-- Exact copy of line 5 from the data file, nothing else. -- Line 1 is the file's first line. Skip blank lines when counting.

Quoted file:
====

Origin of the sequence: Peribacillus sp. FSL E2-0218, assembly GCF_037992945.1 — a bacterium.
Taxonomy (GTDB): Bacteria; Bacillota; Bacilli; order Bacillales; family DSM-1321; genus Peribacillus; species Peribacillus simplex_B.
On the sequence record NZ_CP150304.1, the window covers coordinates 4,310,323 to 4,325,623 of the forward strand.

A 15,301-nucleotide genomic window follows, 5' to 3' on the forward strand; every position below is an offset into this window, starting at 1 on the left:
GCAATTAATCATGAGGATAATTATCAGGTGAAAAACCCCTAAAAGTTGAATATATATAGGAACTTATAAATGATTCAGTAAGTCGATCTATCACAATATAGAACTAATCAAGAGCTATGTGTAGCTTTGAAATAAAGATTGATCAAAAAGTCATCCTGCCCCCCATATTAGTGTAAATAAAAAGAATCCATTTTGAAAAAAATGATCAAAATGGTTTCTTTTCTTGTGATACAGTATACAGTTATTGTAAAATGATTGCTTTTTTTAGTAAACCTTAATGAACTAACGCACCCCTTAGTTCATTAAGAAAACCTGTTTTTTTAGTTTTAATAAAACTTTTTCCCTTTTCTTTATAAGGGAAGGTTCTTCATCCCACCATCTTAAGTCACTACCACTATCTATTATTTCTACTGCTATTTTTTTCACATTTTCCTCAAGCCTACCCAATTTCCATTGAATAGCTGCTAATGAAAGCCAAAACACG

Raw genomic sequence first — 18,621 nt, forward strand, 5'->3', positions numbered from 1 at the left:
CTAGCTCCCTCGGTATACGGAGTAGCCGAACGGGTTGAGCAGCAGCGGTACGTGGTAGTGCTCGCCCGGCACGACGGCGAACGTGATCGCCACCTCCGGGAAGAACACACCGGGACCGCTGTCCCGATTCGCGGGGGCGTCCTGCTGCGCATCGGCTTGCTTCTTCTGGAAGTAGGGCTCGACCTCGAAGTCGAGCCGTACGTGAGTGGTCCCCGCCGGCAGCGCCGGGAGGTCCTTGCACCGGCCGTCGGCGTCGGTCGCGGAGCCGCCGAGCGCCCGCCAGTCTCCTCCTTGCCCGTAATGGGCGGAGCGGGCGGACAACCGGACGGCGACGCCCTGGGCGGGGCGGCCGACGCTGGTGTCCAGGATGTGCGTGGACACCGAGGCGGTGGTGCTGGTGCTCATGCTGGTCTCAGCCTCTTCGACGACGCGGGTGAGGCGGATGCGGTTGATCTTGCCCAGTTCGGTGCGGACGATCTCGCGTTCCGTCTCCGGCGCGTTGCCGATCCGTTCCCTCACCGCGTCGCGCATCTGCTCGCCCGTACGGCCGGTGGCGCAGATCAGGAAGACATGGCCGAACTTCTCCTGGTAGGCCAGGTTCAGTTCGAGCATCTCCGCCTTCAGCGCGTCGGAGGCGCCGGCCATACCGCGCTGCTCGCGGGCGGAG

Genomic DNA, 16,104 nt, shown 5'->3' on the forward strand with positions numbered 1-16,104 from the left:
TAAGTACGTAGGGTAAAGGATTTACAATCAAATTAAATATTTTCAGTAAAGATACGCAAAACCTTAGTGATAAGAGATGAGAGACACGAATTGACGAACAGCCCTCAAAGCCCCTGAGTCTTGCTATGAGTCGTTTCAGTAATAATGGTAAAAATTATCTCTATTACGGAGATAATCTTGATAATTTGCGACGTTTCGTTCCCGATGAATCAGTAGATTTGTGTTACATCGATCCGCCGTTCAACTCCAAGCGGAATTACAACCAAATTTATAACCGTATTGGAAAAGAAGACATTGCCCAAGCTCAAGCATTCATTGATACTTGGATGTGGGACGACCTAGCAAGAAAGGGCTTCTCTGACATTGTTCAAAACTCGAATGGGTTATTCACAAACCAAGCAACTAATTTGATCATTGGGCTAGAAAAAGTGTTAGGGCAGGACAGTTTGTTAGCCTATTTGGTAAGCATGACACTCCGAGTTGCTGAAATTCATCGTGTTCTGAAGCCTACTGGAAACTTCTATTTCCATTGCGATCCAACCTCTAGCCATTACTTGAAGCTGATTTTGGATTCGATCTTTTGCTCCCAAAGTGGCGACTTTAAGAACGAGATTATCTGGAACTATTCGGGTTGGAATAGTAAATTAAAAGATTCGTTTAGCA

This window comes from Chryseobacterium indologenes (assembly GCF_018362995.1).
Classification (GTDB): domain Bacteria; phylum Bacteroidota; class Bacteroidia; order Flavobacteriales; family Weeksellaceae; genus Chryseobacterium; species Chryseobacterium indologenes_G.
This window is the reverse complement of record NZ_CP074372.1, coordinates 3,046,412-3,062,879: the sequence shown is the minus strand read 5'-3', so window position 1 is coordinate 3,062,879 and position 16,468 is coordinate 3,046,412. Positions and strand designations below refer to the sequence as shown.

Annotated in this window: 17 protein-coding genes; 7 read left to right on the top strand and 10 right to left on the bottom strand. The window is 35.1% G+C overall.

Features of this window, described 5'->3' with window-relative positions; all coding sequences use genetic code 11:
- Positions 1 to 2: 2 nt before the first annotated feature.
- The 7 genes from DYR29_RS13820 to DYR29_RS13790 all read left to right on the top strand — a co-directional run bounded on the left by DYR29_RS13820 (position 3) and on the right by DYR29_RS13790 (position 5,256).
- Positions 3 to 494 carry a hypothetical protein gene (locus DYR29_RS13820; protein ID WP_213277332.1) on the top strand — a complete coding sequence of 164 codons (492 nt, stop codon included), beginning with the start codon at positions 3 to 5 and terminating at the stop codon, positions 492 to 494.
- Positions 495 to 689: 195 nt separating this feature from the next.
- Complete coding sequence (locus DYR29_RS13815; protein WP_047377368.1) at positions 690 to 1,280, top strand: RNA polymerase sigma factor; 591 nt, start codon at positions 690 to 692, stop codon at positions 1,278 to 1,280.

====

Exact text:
GCAATTAATCATGAGGATAATTATCAGGTGAAAAACCCCTAAAAGTTGAATATATATAGGAACTTATAAATGATTCAGTAAGTCGATCTATCACAATATAGAACTAATCAAGAGCTATGTGTAGCTTTGAAATAAAGATTGATCAAAAAGTCATCCTGCCCCCCATATTAGTGTAAATAAAAAGAATCCATTTTGAAAAAAATGATCAAAATGGTTTCTTTTCTTGTGATACAGTATACAGTTATTGTAAAATGATTGCTTTTTTTAGTAAACCTTAATGAACTAACGCACCCCTTAGTTCATTAAGAAAACCTGTTTTTTTAGTTTTAATAAAACTTTTTCCCTTTTCTTTATAAGGGAAGGTTCTTCATCCCACCATCTTAAGTCACTACCACTATCTATTATTTCTACTGCTATTTTTTTCACATTTTCCTCAAGCCTACCCAATTTCCATTGAATAGCTGCTAATGAAAGCCAAAACACG